The occupation of psychologist or coach is itself already subject to a perverse incentive. After all, the more sessions, the more cash for the (independent) therapist.
The profession of psychologist or coach is already subject to a perverse stimulus. After all, the more sittings the more cash for the (freelance) therapist.
Despite the fact that many fellow practitioners preach that they 'never do this', according to a report from the Cultural Planning Bureau, therapists actually gain self-enrichment at the expense of their client. There is a step-by-step reward, as you can read in the attached article from ‘@psycholoog’, a Dutch publication. If you are just on the border, join a session so you can get more out of your treatment, while the client may have already finished.
Incidentally, this does not only happen in our occupational group, it happens everywhere. On the basis of this, there is a human error that many policy makers fail to observe. Rolf Dobelli calls it the 'incentive super-response tendency'. I call it stimulation measures.
An example of this is the the 19th century Rat Pest Control Act. In the French colonial era, a proclamation was made in Hanoi: Money would be given for every dead rat that was delivered to the government. This meant that rat breeding flourished and the number of rats in Hanoi increased to unprecedented heights.
People, and thus psychologists, respond to stimulation measures. Everyone does what works to his advantage. People react to the incentive, but not always to the underlying intention. So in the case of our therapists, the intention is not to give the client an unnecessarily long treatment. That works to some extent, until the rate limit is in sight. Then the incentive to continue is strengthened. The higher benefit is almost within reach and tempts many people to prolong their therapy.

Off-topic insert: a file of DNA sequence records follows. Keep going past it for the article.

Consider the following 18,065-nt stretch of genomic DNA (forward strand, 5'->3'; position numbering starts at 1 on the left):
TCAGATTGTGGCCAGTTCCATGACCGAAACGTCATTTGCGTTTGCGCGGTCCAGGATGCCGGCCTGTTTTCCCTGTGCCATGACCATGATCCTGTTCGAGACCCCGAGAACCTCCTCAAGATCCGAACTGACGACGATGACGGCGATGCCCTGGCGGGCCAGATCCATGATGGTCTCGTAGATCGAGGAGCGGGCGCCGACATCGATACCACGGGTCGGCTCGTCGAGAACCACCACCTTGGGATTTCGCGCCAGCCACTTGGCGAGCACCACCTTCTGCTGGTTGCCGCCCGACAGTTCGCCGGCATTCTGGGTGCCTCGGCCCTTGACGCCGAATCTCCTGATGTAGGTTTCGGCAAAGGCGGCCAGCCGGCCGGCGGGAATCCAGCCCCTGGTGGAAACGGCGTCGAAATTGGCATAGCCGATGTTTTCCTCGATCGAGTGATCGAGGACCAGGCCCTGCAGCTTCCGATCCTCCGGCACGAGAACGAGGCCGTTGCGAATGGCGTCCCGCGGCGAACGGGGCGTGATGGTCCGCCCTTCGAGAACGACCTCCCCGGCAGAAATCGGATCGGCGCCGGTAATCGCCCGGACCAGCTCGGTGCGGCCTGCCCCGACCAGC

We provocative psychologists know this error like no other. We not only encourage our clients to discover these stimulation systems in the world, so that they have a more realistic view of how the world works, but we also talk openly about our remuneration and the favor that a client grants us by making slow progress. We use this ‘thinking error’ to our advantage and praise the client for not doing his homework. For example, this homework may include trying out new behavior in the workplace.
Client: I did not have an opportunity to try out my feedback on my boss. I did not know what to give him feedback on.
Therapist: Very good, you are just someone who takes time (played painlessly with a wink) and that's not bad at all for my money box, because then your therapy will take a few months longer?
Usually, the client starts protesting and expanding his motivation to get properly started next time.
Doing the counter-intuitive thing is what provocative psychologists can do very well and for a healthy reason:
(A) the client is encouraged to take action;
B) the perverse stimulus is opened, exposed and therefore recognized;
C) The client sees himself as responsible for getting better, because it costs him more money if he does not take action.
This seems to me a money box for society.
On to sustainable therapy, the provocative therapy.